There are few paths to walk more difficult than being a low level minor league baseball player. You make less than the minimum wage. You are often forced to live with host families who, while probably wonderful people, you may not share anything in common with, and where you always feel uncomfortable. And you only get paid for six months of work.
One thing that can make it orders of magnitude more difficult is having to walk that path while not being open and honest with your friends and comrades about who you are. I'm sure, then, that Milwaukee Brewers prospect David Denson feels tremendously relieved after publicly announcing that he's gay, becoming the first active player in affiliated ball to do so.
Everyone, in the aftermath of Denson's coming out, has said and done the right thing. The Milwaukee organization has been supportive, including his fellow players. Denson told Brewers beat reporter Tom Hardricourt, "Talking with my teammates, they gave me the confidence I needed, coming out to them. They said, ‘You're still our teammate. You're still our brother. We kind of had an idea, but your sexuality has nothing to do with your ability. You're still a ballplayer at the end of the day. We don't treat you any different. We've got your back.'"
Then he worked with the Brewers' minor league administration and former Major Leaguer Billy Bean (one of the first former players in MLB history to acknowledge his homosexuality) to manage his announcement. Brewers Farm Director Neid Nichols told him to "concentrate on developing as a player with the knowledge that the organization was behind him." He stressed that Denson would be judged by the content of his production on the field, and not his sexuality.
Then, soon after, as if to demonstrate that commitment, the Brewers promoted Denson to Wisconsin. Correction: Denson started the year at Wisconsin and struggled, and was demoted back down to Helena in the Pioneer League, where he has played well and was named to the All Star team.
In a press release, lame duck general manager Doug Melvin and the Brewers organization released a very positive statement:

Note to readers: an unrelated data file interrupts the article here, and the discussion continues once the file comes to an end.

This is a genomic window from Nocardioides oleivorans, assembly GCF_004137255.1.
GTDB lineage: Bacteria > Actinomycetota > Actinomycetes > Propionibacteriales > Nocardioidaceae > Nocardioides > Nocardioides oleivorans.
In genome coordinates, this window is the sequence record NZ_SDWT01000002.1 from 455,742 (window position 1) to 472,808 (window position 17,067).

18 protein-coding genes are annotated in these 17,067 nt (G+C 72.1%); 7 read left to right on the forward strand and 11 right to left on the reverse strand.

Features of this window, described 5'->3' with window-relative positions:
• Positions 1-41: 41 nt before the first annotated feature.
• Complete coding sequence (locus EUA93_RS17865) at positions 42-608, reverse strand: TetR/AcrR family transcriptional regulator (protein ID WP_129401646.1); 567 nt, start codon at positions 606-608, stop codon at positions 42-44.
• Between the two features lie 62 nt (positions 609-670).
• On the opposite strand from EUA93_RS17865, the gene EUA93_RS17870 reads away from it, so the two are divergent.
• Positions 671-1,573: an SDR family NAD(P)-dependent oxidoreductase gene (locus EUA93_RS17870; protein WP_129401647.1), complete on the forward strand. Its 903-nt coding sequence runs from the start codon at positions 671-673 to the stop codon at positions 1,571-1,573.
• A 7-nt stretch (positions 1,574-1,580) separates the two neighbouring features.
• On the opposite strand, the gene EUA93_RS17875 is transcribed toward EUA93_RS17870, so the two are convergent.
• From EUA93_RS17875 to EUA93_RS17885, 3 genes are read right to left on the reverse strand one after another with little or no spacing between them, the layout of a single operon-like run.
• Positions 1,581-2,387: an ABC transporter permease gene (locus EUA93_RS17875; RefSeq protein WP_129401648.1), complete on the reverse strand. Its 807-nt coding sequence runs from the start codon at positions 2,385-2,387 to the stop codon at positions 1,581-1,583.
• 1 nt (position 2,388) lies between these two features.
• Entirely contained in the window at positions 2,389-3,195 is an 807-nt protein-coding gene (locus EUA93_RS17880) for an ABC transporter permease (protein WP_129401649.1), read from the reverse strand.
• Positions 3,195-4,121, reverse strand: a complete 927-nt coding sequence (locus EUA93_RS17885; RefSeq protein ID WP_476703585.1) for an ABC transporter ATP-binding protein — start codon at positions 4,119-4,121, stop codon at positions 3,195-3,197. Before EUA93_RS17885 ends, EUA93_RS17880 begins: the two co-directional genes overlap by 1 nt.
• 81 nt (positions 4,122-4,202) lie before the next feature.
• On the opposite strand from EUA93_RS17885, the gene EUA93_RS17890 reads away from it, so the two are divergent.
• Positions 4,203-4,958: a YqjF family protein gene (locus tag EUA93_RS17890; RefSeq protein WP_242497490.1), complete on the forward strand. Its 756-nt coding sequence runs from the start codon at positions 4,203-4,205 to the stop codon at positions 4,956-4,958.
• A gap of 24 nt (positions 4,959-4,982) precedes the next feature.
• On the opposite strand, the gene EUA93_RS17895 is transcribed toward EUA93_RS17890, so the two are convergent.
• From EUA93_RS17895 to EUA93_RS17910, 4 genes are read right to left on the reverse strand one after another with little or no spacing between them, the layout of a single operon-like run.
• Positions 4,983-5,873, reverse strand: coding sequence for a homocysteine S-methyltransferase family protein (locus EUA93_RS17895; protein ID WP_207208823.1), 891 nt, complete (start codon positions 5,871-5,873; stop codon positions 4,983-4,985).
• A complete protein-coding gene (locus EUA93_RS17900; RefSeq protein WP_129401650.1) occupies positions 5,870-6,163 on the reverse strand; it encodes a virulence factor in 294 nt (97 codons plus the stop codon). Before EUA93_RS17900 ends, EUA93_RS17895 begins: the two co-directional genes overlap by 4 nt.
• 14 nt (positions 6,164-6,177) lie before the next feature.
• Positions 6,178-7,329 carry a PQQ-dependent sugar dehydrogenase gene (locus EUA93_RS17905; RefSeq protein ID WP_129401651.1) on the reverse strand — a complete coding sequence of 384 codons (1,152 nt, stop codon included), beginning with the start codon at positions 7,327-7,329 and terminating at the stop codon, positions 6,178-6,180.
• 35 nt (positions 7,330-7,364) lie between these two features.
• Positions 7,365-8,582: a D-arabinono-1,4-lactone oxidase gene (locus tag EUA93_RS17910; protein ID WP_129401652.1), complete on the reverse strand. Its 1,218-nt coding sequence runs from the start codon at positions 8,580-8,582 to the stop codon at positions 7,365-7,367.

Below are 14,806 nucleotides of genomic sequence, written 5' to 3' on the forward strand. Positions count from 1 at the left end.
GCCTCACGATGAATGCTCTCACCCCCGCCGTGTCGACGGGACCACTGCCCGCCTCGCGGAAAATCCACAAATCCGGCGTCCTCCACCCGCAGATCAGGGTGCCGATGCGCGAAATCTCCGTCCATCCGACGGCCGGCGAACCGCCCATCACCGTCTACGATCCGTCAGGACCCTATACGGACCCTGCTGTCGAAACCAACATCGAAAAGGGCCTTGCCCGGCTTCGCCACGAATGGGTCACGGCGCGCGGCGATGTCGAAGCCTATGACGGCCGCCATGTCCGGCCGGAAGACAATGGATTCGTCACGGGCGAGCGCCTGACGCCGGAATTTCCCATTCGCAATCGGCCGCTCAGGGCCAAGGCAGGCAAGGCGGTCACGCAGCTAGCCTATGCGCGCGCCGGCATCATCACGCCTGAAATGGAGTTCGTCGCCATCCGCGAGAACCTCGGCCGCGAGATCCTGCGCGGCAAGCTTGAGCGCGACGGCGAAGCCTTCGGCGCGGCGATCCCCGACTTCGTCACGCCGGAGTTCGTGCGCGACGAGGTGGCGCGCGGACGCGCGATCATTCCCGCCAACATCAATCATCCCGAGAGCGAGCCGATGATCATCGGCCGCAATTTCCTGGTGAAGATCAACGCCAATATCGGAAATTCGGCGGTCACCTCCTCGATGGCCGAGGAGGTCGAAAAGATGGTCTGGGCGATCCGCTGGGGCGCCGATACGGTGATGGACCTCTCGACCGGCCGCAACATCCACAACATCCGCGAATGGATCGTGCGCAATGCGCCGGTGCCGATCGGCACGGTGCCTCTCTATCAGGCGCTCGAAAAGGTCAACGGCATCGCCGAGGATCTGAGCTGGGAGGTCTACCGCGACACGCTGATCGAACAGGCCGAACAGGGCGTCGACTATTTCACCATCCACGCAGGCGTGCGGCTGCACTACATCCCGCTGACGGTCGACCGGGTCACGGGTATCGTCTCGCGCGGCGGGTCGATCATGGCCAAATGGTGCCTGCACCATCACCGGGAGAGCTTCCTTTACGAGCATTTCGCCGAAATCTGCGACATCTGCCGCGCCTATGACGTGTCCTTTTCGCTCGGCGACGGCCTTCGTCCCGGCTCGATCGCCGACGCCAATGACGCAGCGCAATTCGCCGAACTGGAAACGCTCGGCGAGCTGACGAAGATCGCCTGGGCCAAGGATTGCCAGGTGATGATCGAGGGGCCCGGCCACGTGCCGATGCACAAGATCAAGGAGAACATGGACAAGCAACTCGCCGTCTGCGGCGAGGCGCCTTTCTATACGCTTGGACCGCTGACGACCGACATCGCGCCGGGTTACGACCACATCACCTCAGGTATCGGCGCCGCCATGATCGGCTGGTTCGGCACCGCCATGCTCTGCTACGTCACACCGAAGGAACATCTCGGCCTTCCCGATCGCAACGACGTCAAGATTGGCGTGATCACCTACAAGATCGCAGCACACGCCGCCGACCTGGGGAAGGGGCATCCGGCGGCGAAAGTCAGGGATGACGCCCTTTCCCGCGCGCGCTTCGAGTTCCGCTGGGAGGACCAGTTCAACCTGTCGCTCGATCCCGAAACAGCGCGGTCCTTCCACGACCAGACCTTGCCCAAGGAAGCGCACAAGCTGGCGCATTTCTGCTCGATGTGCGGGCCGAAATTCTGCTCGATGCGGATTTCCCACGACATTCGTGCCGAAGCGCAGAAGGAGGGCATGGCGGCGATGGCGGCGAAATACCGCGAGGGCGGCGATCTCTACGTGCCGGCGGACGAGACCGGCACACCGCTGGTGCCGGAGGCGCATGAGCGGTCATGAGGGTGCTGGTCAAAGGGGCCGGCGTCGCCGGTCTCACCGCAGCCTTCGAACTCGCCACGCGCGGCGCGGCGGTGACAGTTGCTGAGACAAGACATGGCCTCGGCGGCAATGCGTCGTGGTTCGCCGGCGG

Brewers statement on Minor League player David Denson: pic.twitter.com/lot6Zq4s2L— Milwaukee Brewers (@Brewers) August 16, 2015
Brewers All Star Ryan Braun echoed that:
"I think everybody is supportive. Overall, we realize it's a courageous decision by him, to come out and embrace his true self. I've never met him but I hope baseball as a whole is at a point where we judge people by their ability and not their race, religion, ethnicity or sexuality. I can't speak for everybody on our team but he would be accepted and supported by me. And I would hope all my teammates feel the same way."
By any and all measures, they have worked to make Denson's way as clear as any other prospect in the minors.
That's not to say that his road will be easy, mind you. Denson has occasionallhy struggled as a 20 year old
in the Midwest League since a mid-year promotion, hitting just .195/.264/.305 as a first baseman for the Wisconsin Timber Rattlers, though doing much better for the Pioneer League Helena Brewers. Still, he is a 15th round pick with limited defensive value who will have to crush his way to the Majors. So the odds were stacked against him before. Now, hopefully with the pressure of hiding himself from his teammates relieved, he can at least focus on the game.
As for the rest of baseball, this is an important step. As recently as 2012, Torii Hunter argued that a gay teammate could drive a wedge through the clubhouse and that, "for me, as a Christian...it will be difficult and uncomfortable." And Hunter is surely not alone in that belief, given that Baseball's players hue conservative more than any other major professional sports league. Denson will prove that having a gay man in a clubhouse does not, in fact, serve as a distraction, or divide a team, or lead to some kind of chaotic slippery slope. He will continue to be professional and help the next generations of Milwaukee Brewers realize that having a gay teammate isn't, in fact, a big deal.
And in that way, even if he doesn't play a single game in the Majors, David Denson will have had a historic impact on the fabric of the game itself.